Bottom Line: We confirmed the differential expression of a selected set of genes by qRT-PCR and flow cytometry.The viral gene UL49.5 encoding a TAP inhibitor protein was differentially expressed as soon as 2 h pi, indicating that viral evasion via TAP inhibition may start earlier than the cellular gene shutoff.Our results show that the gene expression of both PrV and porcine cells can be analyzed simultaneously with microarrays, providing a chronology of PrV gene transcription, which has never been described before, and a global picture of transcription with a direct temporal link between viral and host gene expression.

View Article: PubMed Central - HTML - PubMed

Affiliation: INRA, DGA, UMR 314, Laboratoire de Radiobiologie et d'Etude du Génome, Jouy-en-Josas, F-78350 France. laurence.flori@jouy.inra.fr

ABSTRACT

Background: Transcriptomic approaches are relevant for studying virus-host cell dialogues to better understand the physiopathology of infection and the immune response at the cellular level. Pseudorabies virus (PrV), a porcine Alphaherpesvirus, is a good model for such studies in pig. Since PrV displays a strong tropism for mucous epithelial cells, we developed a kinetics study of PrV infection in the porcine PK15 epithelial cell line. To identify as completely as possible, viral and cellular genes regulated during infection, we simultaneously analyzed PrV and cellular transcriptome modifications using two microarrays i.e. a laboratory-made combined SLA/PrV microarray, consisting of probes for all PrV genes and for porcine genes contained in the Swine Leukocyte Antigen (SLA) complex, and the porcine generic Qiagen-NRSP8 oligonucleotide microarray. We confirmed the differential expression of a selected set of genes by qRT-PCR and flow cytometry.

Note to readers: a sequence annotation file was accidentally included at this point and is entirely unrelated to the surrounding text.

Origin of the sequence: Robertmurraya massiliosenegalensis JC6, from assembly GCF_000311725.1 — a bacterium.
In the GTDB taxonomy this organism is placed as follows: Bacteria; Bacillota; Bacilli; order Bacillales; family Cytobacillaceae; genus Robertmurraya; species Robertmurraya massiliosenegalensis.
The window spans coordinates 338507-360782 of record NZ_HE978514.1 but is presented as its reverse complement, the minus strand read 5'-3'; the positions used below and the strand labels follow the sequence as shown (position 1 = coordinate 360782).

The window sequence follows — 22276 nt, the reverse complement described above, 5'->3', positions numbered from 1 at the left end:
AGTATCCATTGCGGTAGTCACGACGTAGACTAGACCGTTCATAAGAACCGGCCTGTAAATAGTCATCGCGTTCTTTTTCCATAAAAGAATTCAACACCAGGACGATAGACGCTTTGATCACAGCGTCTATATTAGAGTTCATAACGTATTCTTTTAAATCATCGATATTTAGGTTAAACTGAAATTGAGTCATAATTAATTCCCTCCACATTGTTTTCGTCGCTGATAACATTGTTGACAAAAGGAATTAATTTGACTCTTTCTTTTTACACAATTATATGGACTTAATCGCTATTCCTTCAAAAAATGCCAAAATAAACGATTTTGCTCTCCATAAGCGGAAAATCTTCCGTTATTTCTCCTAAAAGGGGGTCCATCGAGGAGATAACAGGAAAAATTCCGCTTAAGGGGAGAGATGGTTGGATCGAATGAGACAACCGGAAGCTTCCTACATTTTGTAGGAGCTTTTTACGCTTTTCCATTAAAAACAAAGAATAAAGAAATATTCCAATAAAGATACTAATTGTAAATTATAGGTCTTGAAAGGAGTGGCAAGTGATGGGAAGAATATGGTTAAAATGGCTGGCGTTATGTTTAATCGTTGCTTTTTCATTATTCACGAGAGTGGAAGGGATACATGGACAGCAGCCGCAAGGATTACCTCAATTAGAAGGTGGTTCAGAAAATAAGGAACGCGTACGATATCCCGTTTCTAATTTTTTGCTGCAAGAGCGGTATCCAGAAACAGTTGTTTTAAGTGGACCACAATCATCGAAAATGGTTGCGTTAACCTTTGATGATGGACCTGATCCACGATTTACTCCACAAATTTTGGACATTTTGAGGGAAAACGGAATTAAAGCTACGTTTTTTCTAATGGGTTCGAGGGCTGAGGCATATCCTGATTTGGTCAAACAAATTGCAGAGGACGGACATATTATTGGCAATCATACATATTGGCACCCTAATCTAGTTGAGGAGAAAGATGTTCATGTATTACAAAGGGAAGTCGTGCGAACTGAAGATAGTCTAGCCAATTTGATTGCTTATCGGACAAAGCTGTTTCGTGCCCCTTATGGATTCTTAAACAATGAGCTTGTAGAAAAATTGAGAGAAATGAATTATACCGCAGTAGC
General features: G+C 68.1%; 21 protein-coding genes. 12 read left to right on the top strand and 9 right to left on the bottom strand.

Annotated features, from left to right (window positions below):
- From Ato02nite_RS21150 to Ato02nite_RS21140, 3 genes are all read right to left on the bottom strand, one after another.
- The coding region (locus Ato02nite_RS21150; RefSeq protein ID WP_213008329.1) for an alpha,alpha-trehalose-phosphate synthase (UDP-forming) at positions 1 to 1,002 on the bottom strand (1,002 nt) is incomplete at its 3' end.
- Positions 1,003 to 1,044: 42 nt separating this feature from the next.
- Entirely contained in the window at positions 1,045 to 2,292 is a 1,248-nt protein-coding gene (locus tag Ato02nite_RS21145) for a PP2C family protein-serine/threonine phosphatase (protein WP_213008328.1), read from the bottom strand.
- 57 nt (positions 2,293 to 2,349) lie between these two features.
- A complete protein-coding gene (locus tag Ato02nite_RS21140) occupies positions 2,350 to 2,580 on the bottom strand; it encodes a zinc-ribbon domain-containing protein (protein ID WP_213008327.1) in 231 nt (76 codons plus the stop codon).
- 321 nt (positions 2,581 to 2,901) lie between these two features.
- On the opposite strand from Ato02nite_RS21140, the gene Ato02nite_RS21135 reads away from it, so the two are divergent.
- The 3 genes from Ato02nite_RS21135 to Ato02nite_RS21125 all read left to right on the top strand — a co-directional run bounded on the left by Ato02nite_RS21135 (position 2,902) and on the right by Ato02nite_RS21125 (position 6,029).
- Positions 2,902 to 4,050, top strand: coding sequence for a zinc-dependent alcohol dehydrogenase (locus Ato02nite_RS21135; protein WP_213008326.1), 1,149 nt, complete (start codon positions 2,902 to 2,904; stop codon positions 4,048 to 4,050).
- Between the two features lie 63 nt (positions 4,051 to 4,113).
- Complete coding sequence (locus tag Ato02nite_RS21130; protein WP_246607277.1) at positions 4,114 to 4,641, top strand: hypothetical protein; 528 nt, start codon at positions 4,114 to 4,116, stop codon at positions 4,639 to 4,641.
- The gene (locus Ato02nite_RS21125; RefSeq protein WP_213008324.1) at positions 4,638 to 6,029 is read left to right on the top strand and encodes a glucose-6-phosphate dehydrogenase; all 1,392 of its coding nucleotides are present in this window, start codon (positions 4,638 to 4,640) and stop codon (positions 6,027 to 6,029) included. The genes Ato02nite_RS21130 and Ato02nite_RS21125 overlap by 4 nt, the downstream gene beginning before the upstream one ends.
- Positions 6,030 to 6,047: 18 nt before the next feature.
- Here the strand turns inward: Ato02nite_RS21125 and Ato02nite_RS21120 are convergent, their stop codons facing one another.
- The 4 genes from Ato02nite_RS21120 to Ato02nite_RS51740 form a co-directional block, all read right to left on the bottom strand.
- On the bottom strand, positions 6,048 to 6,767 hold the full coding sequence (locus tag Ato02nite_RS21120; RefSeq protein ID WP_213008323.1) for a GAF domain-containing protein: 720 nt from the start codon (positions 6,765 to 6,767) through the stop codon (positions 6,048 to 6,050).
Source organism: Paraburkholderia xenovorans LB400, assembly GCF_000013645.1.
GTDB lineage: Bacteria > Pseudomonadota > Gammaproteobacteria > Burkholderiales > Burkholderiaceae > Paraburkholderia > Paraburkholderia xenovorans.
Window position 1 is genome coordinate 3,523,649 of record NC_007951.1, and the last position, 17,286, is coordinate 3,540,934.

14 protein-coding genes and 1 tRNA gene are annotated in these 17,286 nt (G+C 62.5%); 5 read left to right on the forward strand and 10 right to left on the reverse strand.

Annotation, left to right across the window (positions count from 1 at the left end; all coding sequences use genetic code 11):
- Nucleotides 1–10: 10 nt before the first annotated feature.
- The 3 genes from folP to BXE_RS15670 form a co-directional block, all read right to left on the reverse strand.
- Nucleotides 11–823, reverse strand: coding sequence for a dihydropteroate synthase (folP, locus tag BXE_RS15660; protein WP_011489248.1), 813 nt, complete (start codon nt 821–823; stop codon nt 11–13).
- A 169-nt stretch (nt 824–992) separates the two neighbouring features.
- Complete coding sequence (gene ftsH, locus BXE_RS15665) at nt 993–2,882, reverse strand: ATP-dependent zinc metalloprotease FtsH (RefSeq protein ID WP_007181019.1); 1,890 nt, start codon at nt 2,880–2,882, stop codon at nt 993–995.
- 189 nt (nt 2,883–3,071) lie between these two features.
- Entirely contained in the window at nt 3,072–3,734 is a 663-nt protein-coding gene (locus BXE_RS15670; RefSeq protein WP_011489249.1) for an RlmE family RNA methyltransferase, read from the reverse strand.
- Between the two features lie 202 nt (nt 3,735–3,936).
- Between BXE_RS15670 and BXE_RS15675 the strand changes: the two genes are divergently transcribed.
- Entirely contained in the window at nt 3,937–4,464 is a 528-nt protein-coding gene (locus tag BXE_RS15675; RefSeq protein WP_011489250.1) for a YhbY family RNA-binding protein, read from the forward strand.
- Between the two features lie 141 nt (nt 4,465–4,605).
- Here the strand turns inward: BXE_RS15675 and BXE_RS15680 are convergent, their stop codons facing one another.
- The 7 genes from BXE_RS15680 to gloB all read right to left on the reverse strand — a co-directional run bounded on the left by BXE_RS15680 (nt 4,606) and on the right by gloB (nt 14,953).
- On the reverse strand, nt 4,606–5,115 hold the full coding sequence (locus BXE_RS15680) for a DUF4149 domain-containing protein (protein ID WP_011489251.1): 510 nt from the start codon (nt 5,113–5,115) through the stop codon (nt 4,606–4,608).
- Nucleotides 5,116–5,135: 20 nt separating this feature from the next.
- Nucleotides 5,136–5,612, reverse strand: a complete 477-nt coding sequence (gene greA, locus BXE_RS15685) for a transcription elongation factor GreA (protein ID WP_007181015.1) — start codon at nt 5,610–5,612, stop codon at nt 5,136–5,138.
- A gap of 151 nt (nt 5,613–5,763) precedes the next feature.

Results: An increase in the number of differentially expressed cellular genes and PrV genes especially from 4 h post-infection (pi) was observed concomitantly with the onset of viral progeny while no early global cellular shutoff was recorded. Many cellular genes were down-regulated from 4 h pi and their number increased until 12 h pi. UL41 transcripts encoding the virion host shutoff protein were first detected as differentially expressed at 8 h pi. The viral gene UL49.5 encoding a TAP inhibitor protein was differentially expressed as soon as 2 h pi, indicating that viral evasion via TAP inhibition may start earlier than the cellular gene shutoff. We found that many biological processes are altered during PrV infection. Indeed, several genes involved in the SLA class I antigenic presentation pathway (SLA-Ia, TAP1, TAP2, PSMB8 and PSMB9), were down-regulated, thus contributing to viral immune escape from this pathway and other genes involved in apoptosis, nucleic acid metabolism, cytoskeleton signaling as well as interferon-mediated antiviral response were also modulated during PrV infection.

Conclusion: Our results show that the gene expression of both PrV and porcine cells can be analyzed simultaneously with microarrays, providing a chronology of PrV gene transcription, which has never been described before, and a global picture of transcription with a direct temporal link between viral and host gene expression.

Show MeSH
Related in: MedlinePlus